Wyatt’s article describes “The 100-Minute Bible” as a condensation of the Bible into 50 pages, each with a segment designed to be read in 2 minutes. Leonard Budd, the British publisher of the project, explained: “Some people objected to the very concept of messing around with the ‘sacred text,’ as they called it . . . . But if the man in the street is not reading the Bible, you have to ask, isn’t it better to read a short version than not to read the long version.” Note his phrase, “the ‘sacred text,’ as they called it.” What does he call it?
Michael Cromartie of the Ethics and Public Policy Center in Washington, DC, responded: “In this high-speed Internet age, where everybody is in a hurry, the one thing you don’t want to be in a hurry with is reading the Bible. You don’t speed-read the word of God. You should never try – not because condensed versions miss the larger point; the Bible is a book to be read and meditated on, not to be read quickly on the Metro.”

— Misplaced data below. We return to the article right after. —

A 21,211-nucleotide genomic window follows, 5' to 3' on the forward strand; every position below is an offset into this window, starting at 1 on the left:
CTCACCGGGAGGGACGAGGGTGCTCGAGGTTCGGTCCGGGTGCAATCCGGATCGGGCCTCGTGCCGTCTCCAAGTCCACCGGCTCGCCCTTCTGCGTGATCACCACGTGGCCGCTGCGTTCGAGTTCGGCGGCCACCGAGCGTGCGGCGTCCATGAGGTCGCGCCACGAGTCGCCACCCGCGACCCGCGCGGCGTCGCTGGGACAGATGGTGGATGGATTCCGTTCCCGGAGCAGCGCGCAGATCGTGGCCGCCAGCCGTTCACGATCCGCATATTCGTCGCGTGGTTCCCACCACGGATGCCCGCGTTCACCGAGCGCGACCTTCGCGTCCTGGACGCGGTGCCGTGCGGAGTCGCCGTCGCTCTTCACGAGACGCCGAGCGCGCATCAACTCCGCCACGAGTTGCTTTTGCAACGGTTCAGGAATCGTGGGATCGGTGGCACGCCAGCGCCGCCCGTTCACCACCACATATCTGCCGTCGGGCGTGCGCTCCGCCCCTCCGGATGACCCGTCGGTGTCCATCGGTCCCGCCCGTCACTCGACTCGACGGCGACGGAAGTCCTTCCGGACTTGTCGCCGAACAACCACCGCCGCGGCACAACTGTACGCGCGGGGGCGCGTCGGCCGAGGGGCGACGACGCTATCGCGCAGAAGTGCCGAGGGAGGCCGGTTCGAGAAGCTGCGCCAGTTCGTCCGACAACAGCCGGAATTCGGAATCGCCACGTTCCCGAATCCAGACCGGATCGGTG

Now, that’s a radical idea — at least in this age of instant everything. See my article on “The 100-Minute Bible:” “The Bible Cut Down to Size–Scripture and the Modern Attention Span,” September 22, 2005.